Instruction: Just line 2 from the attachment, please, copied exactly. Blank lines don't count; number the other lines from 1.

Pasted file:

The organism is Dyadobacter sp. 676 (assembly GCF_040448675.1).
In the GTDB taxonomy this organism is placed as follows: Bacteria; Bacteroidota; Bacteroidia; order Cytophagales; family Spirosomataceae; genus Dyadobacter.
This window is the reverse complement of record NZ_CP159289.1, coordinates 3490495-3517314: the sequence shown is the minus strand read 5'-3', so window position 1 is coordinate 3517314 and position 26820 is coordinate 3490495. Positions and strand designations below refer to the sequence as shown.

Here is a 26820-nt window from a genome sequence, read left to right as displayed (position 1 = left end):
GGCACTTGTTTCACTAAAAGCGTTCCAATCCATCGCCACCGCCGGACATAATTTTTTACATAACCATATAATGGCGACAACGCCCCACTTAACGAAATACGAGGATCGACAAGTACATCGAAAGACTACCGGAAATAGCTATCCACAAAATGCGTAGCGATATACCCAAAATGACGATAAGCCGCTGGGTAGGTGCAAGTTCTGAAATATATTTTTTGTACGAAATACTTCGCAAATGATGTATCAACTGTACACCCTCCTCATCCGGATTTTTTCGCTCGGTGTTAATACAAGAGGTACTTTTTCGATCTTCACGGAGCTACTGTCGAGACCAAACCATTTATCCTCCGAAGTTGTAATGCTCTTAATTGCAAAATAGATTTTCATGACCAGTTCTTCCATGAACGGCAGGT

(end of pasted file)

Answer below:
In the GTDB taxonomy this organism is placed as follows: Bacteria; Bacteroidota; Bacteroidia; order Cytophagales; family Spirosomataceae; genus Dyadobacter.